Of the ranks of countries legalizing medical marijuana, Thailand most likely jumps out as the least likely. In a country where marijuana is seen as a Schedule 5 drug—which carries with it a death sentence for trafficking—you would never expect medical marijuana legislation to be passed here. In fact, it is the first country in Southeast Asia to do so. Nevertheless, the National Legislative Assembly (NLA) passed a new Narcotics Act with a parliamentary vote of 166 – 0, with 13 abstentions. In addition to legalizing medical marijuana, they voted to increase National Narcotics Control Committee from 17 members to 25 members, as well as legalize the use of kratom (a traditional painkiller and stimulant in the coffee family).
WHEN DOES THE NEW NARCOTICS ACT TAKE EFFECT?
Voted through on Christmas day, 2018, the new law takes effect when the law is published in the Royal Thai Government Gazette—typically in the next 4 months. It is clear that overwhelming support to amend the Narcotics Act of 1979 indicates a push for Thailand to soften its stance on medical marijuana. Recreational marijuana use will remain illegal for the foreseeable future, with fines and prison terms commensurate on the quantities involved. Possession of less than 10kg can still incur a sentence of up to five years in prison, and a 100,000 THB fine (roughly $3,000 USD). Anyone caught with more than 10kg of kancha—as marijuana is known colloquially in Thailand—will be charged with intent to illegally distribute.
However, if it follows the model set by states like California or Oregon, then getting your doctor’s prescription for medical marijuana could end up being a simple, straight-forward process for a myriad of symptoms. Marijuana has been shown to treat a multitude of symptoms, from brain-related conditions like epilepsy to gastrointestinal disorders like Crohn’s disease. This will legalize the import, export, production, possession, and use of medical marijuana. The bill that introduced the changes in legislation noted the medicinal benefits of marijuana, stating that these benefits have motivated many countries around the world to enact similar legislation.
HISTORY OF MEDICAL MARIJUANA IN THAILAND:
Cannabis was originally introduced to Thailand from India. This is evidenced by the fact that Thailand calls marijuana by its Hindu name “ganja”. Very much like the United States, medical marijuana used to be sold in Thailand before the 1930s. It was also used as a muscle relaxer by day laborers, used to ease women’s labor pains, and was also a condiment in cooking as a viable source of fiber. Sold in apothecaries, marijuana was a part of traditional medicine which helps alleviate pain and increase appetite.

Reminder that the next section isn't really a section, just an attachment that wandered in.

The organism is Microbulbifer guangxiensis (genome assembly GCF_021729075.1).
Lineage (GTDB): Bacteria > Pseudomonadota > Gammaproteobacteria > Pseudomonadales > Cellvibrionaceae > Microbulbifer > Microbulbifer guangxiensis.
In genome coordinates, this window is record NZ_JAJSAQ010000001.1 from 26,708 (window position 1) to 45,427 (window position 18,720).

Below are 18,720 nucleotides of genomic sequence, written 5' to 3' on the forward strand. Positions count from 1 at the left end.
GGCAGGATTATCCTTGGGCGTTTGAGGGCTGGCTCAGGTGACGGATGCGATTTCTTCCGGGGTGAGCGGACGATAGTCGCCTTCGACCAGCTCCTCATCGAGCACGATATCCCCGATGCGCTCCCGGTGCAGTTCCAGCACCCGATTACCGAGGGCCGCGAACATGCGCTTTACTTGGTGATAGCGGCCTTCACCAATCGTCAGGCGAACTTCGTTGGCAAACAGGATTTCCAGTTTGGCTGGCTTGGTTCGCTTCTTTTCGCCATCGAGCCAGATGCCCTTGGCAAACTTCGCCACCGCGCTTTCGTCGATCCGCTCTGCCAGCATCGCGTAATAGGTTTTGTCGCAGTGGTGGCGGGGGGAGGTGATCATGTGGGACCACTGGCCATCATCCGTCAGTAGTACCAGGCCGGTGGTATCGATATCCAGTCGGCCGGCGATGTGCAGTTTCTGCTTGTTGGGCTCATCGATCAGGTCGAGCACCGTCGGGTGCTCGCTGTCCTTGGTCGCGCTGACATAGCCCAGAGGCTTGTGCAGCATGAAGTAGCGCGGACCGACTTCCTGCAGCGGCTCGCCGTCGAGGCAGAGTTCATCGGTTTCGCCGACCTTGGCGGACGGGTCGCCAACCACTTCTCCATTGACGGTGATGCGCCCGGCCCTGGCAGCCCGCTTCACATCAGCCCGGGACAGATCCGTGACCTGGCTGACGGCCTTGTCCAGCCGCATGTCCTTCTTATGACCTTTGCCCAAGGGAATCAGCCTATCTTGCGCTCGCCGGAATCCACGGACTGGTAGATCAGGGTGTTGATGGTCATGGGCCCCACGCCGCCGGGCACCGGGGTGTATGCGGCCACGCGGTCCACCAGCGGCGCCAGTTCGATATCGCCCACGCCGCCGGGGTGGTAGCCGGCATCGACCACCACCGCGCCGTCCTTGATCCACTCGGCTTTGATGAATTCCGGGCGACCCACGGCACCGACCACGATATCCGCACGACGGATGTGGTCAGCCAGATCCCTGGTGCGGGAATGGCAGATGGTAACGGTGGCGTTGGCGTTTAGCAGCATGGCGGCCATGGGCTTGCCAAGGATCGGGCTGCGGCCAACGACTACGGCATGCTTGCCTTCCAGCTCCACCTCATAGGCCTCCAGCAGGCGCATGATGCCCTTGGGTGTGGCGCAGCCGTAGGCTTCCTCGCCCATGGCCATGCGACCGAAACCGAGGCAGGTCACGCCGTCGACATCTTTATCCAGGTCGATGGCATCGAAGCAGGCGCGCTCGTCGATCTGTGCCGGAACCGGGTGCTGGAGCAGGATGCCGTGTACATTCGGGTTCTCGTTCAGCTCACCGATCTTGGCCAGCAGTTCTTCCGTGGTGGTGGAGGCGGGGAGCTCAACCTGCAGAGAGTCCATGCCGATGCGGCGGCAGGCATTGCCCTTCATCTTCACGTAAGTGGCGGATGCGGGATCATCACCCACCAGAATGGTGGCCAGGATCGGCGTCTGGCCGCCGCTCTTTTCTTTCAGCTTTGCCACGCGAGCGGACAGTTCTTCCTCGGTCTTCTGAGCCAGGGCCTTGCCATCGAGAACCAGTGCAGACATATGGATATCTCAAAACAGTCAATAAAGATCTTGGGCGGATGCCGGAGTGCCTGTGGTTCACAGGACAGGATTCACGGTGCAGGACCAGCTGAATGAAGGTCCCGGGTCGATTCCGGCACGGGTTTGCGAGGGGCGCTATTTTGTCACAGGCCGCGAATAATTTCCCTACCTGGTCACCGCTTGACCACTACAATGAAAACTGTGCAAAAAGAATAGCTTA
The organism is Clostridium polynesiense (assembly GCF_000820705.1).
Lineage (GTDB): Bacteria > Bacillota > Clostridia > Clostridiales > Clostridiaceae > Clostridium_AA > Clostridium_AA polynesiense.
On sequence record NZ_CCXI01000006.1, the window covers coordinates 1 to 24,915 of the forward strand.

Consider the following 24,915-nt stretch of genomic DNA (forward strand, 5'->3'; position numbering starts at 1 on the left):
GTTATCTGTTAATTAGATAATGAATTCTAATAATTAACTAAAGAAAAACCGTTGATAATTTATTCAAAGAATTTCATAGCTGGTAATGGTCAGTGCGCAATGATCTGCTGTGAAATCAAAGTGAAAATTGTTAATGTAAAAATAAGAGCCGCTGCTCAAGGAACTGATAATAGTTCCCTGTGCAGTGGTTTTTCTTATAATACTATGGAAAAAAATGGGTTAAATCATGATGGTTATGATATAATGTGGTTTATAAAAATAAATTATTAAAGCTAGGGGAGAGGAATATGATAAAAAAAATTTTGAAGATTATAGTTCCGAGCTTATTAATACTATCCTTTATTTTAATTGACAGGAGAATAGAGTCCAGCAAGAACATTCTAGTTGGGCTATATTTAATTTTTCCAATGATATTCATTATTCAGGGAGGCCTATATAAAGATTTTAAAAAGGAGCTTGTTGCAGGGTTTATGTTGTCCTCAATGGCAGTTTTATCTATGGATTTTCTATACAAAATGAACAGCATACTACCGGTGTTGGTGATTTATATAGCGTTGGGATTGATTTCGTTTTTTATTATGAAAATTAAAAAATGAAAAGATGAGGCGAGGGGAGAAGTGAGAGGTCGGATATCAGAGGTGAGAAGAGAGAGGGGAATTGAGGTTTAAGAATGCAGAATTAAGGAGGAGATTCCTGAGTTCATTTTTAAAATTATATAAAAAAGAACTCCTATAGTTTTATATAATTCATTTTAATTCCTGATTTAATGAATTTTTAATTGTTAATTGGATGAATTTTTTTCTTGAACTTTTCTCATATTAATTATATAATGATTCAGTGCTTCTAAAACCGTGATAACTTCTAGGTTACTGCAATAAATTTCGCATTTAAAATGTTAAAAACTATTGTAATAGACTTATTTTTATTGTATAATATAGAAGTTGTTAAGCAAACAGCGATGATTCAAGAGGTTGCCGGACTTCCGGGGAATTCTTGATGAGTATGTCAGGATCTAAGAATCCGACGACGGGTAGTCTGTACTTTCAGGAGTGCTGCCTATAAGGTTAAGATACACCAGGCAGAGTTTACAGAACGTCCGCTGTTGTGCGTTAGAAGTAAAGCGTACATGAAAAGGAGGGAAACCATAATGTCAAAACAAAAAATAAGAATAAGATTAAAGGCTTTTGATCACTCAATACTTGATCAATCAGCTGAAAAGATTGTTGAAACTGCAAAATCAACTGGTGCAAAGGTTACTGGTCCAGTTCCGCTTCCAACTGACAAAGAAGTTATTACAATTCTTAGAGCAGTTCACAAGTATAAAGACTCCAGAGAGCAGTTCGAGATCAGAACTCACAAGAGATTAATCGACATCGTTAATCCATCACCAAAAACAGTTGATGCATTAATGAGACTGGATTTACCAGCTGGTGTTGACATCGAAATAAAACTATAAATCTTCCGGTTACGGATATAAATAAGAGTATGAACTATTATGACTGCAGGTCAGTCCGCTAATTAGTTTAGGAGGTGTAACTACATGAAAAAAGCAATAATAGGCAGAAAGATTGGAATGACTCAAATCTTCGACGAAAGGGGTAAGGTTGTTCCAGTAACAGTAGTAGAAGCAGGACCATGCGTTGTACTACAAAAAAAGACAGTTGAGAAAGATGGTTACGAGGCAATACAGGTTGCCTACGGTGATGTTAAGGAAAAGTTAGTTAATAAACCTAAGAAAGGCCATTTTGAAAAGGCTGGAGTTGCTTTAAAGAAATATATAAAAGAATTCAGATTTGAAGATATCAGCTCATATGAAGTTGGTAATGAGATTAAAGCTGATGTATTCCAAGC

In 1935 C.D. (2477), the sale and possession of marijuana was criminalized by the Cannabis Act and was further criminalized during the Narcotics Act of 1979 (2522). Despite this, the culture toward marijuana has softened over the last several decades, though not completely. Tourists do end up in jail if they are duped into purchasing the drug from undercover sources.
WHO WILL QUALIFY FOR MEDICAL MARIJUANA IN THAILAND?
Firstly, only purveyors, producers, and researchers will be granted a license to handle the cultivation of marijuana. Users will need prescriptions, and it does not seem likely that they will be able to cultivate their own marijuana for medicinal use—though the law does not mention specifically who will supply medical marijuana or kratom to those who are eligible. Doctors, dentists, pharmacists, class one veterinarians, applied Thai medicine practitioners, and other medical professionals will all qualify to issue prescriptions. In addition, several government agencies, including “departments and local administration organizations” will qualify to produce the plants, however, these organizations have not been fully specified. According to the NLA, the Thai Red Cross Society and the Government Pharmaceutical Organization will also be eligible.
BIG PHARMA PATENTS FOR MARIJUANA IN THAILAND:
As reported by The Nation, the Thai Intellectual Property Department (IP)has been accused of corruption concerning medical marijuana patents in Thailand. It seems that the IP has been issuing ineligible cannabinoid medicine patent registration applications prior to the legalization of medical marijuana in Thailand. This is said to benefit big pharmaceutical companies to give them a headstart on patenting cannabis products ahead of Thai medical research and national development. Thus they have put the interestest of pharmaceutical conglomerates over those of the interests of the Thai people and their traditional medicinal approach.
A coalition of academics activists, independent organizations, NGOs, and other related groups called the Free Trade Agreement Watch have joined forces to demand that the Thai Intellectual Property Department “disclose all information and related to every cannabinoid drug patent application it has received. . . [and] immediately freeze all cannabinoid drug patent registrations, which violate intellectual property laws.” For more information on this blossoming controversy, click here.
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